B.C. bolsters protections of heritage, archeological sites

Updated law would give government stronger powers to refuse, amend, suspend and cancel permits

New legislation would require anyone discovering sites or objects of potential heritage value in B.C. to report them to the government’s archeological division.

Doug Donaldson, forests, lands, natural resource operations and rural development minister, says the amendments to the Heritage Conservation Act would strengthen the protection of archeological sites and form part of the government’s commitment to implement the UN Declaration on the Rights of Indigenous Peoples.

READ MORE: Coastal GasLink stops work to investigate archaeological find

Donaldson says people wanting to develop land where there is little knowledge of its history may be required to complete an archeological study on the property.

He says the amended legislation, which are the first changes to the act in 20 years, would give the government enhanced powers to refuse, amend, suspend and cancel permits.

The ministry says there are more than 54,000 registered archeological sites in B.C. and the province’s archeology branch processes about 500 permits annually.

The Canadian Press

Like us on Facebook and follow us on Twitter

Just Posted

Peewee Okanagan Championship held in Clearwater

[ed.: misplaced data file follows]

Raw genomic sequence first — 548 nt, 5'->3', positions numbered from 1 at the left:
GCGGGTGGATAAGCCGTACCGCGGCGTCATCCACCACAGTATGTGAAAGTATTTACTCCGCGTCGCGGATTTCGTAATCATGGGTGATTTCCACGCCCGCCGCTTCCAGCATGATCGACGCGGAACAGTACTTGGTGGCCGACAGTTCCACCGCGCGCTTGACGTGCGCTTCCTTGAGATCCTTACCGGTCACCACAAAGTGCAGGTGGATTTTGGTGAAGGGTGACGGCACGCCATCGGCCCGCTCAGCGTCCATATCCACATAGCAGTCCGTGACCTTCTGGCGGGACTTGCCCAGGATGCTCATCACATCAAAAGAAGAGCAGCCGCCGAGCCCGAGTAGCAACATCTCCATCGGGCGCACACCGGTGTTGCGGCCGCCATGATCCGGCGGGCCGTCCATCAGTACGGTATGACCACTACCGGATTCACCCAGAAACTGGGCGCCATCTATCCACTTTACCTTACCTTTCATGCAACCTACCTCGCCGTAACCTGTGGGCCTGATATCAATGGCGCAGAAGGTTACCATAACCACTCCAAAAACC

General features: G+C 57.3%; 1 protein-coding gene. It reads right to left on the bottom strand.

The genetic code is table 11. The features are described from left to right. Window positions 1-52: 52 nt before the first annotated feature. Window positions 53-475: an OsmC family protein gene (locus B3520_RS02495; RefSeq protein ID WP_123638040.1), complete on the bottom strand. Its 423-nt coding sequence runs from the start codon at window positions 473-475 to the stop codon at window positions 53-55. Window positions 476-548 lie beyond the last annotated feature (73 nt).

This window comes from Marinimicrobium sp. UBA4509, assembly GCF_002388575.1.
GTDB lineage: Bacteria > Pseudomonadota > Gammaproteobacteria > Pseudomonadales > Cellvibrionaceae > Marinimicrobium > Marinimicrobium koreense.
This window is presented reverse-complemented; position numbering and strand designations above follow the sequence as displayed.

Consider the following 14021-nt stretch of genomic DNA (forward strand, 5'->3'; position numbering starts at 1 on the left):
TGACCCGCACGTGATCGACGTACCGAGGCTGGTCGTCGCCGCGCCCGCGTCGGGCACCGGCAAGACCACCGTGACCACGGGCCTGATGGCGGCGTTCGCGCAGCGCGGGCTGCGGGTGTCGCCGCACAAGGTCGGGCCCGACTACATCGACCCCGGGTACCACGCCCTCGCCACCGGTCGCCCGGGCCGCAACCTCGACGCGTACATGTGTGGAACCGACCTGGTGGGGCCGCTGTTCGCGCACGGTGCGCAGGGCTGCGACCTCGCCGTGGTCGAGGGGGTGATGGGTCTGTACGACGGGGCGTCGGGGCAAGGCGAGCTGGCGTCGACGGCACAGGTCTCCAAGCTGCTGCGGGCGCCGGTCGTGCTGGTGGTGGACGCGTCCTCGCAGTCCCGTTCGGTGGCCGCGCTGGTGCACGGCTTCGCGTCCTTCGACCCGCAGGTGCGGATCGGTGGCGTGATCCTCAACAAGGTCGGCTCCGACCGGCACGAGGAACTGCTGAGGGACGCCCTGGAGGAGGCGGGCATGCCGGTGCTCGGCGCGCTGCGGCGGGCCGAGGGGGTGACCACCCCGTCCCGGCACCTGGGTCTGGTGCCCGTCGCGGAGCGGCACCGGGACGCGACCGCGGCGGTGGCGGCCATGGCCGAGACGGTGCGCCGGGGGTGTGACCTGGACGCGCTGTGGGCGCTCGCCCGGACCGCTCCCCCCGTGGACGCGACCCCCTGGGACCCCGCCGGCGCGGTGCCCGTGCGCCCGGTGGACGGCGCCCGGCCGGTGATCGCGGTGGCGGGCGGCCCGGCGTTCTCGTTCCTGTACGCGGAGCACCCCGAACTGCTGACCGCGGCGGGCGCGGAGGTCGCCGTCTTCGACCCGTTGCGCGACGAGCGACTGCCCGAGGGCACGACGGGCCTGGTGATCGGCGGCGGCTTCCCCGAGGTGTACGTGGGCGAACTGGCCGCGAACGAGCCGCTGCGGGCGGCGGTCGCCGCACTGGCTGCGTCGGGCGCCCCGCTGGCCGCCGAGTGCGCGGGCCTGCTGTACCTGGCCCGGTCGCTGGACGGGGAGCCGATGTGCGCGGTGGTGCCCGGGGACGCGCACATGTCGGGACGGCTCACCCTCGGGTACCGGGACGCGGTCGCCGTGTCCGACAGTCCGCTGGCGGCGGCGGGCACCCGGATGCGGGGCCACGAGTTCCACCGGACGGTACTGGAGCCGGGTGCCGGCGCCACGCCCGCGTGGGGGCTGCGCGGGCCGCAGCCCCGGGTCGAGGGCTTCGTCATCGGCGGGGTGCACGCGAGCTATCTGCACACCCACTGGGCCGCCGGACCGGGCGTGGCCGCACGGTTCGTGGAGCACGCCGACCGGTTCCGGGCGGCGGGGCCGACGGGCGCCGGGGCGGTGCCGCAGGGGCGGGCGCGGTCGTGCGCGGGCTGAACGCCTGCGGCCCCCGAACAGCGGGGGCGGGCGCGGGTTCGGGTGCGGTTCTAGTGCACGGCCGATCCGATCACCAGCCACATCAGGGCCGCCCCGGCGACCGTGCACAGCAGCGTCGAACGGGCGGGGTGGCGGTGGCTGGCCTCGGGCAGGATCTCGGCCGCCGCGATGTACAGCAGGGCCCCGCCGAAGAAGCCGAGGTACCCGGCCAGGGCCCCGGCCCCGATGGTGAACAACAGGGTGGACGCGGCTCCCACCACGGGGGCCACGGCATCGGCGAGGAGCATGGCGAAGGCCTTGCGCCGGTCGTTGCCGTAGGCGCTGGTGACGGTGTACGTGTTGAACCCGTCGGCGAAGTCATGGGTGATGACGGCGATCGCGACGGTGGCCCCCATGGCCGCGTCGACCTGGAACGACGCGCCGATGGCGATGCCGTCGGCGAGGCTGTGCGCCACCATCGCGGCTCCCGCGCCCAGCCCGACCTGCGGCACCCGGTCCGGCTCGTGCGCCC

Last hockey weekend of the season an eventful one

It’s fast, it’s exciting, and the action never stops!

Team Cattle Penning March 23-24 at the North Thompson Agriplex in Barriere

Ground breaks on new hotel project

The Best Western will add 72 new rooms for visitors

What’s a voter to do?

Editor, The Times:

Coolness under pressure

Wells Gray Search and Rescue practise safety skills

VIDEO: Restaurant robots are already in Canada

Robo Sushi in Toronto has waist-high robots that guide patrons to empty seats

Permit rejected to bring two cheetahs to B.C.

Earl Pfeifer owns two cheetahs, one of which escaped in December 2015

Real-life tsunami threat in Port Alberni prompts evacuation updates

UBC study says some people didn’t recognize the emergency signal

Care providers call for B.C. seniors’ watchdog to step down

The association also asks the province to conduct an audit and review of the mandate of her office

Nitro Cold Brew Coffee from B.C. roaster recalled due to botulism scare

“If you purchased N7 Nitro Cold Brew Coffee from Cherry Hill … do not drink it.”

B.C. man gets award for thwarting theft, sexual assault – all in 10 minutes

Karl Dey helped the VPD take down a violent sex offender

Nowhere to grieve: How homeless people deal with loss during the opioid crisis

Abbotsford homeless advocate says grief has distinct challenges for those living on the streets

ICBC shifts to Alberta model, with higher rates, private insurers say

B.C. public insurance includes funding enforcement, driver licensing

Most Read